Phenotypic profiling of the human genome by time-lapse microscopy reveals cell division genes

Nature. 2010 Apr 1;464(7289):721-7. doi: 10.1038/nature08869.


Despite our rapidly growing knowledge about the human genome, we do not know all of the genes required for some of the most basic functions of life. To start to fill this gap we developed a high-throughput phenotypic screening platform combining potent gene silencing by RNA interference, time-lapse microscopy and computational image processing. We carried out a genome-wide phenotypic profiling of each of the approximately 21,000 human protein-coding genes by two-day live imaging of fluorescently labelled chromosomes. Phenotypes were scored quantitatively by computational image processing, which allowed us to identify hundreds of human genes involved in diverse biological functions including cell division, migration and survival. As part of the Mitocheck consortium, this study provides an in-depth analysis of cell division phenotypes and makes the entire high-content data set available as a resource to the community.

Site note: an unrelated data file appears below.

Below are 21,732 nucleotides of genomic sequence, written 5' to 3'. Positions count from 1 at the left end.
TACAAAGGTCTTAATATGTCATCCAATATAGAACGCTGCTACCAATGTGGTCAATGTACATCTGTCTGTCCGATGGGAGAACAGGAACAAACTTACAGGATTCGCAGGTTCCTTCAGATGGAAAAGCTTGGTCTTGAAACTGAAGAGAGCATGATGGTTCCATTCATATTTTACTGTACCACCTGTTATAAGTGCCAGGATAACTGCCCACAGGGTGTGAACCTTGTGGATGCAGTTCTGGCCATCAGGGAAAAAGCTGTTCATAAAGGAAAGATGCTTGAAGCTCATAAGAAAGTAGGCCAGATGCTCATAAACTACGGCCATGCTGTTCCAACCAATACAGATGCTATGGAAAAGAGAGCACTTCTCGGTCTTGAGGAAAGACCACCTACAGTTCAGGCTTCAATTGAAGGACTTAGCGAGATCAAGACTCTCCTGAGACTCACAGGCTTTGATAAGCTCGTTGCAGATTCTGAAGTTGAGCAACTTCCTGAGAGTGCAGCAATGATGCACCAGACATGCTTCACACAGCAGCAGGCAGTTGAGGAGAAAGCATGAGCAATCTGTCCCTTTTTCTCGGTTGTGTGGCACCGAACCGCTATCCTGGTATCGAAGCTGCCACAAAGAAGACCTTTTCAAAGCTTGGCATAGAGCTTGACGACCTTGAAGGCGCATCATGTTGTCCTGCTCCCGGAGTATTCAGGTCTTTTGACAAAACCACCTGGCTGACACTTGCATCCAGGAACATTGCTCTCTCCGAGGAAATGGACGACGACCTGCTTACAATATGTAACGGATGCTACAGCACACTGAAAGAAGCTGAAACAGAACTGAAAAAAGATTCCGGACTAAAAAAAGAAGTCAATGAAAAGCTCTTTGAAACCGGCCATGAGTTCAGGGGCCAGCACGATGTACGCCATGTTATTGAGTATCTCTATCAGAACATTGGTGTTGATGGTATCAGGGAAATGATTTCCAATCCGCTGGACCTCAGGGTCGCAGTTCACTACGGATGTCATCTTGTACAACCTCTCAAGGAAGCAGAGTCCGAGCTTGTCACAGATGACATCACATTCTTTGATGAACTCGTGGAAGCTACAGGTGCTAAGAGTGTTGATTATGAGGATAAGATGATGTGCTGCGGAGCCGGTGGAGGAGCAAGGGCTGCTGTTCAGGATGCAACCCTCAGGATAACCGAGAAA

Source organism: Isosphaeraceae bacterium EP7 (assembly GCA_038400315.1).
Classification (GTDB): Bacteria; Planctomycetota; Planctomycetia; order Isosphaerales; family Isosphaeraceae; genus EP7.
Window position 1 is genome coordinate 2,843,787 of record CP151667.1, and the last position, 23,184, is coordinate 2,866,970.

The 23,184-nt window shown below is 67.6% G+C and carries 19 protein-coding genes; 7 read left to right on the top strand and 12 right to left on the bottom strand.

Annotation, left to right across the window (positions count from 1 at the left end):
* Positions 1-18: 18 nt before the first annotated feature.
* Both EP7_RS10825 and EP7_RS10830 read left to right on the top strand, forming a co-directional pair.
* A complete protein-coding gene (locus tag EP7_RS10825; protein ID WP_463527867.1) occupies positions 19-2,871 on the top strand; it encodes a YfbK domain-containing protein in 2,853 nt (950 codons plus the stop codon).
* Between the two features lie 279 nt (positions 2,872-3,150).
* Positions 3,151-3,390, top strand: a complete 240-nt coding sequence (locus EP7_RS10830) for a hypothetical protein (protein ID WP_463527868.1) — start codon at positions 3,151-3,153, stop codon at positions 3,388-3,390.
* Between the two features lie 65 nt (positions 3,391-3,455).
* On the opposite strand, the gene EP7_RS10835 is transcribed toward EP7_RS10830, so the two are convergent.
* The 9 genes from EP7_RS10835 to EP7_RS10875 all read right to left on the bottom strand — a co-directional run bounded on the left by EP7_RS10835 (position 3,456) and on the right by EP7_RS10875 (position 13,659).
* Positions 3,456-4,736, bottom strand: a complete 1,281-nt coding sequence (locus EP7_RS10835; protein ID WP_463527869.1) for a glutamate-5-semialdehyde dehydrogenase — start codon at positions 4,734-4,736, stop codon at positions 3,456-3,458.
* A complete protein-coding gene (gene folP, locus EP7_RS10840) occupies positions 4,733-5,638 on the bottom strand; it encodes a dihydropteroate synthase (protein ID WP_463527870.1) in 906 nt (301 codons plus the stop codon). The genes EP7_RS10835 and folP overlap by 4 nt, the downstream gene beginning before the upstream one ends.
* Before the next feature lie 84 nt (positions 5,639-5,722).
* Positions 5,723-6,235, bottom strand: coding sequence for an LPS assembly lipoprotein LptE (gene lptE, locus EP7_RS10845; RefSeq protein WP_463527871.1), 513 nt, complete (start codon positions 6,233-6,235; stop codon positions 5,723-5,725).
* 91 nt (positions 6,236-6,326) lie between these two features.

Publication types

  • Research Support, Non-U.S. Gov't

MeSH terms

  • Animals
  • Cell Division / genetics*
  • Cell Movement / genetics
  • Cell Survival / genetics
  • Color
  • Gene Knockdown Techniques
  • Genes / genetics
  • Genome, Human / genetics*
  • HeLa Cells
  • Humans
  • Kinetics
  • Mice
  • Microscopy, Fluorescence / methods*
  • Mitosis / genetics
  • Phenotype*
  • RNA Interference
  • Reproducibility of Results
  • Spindle Apparatus / genetics
  • Spindle Apparatus / metabolism
  • Time Factors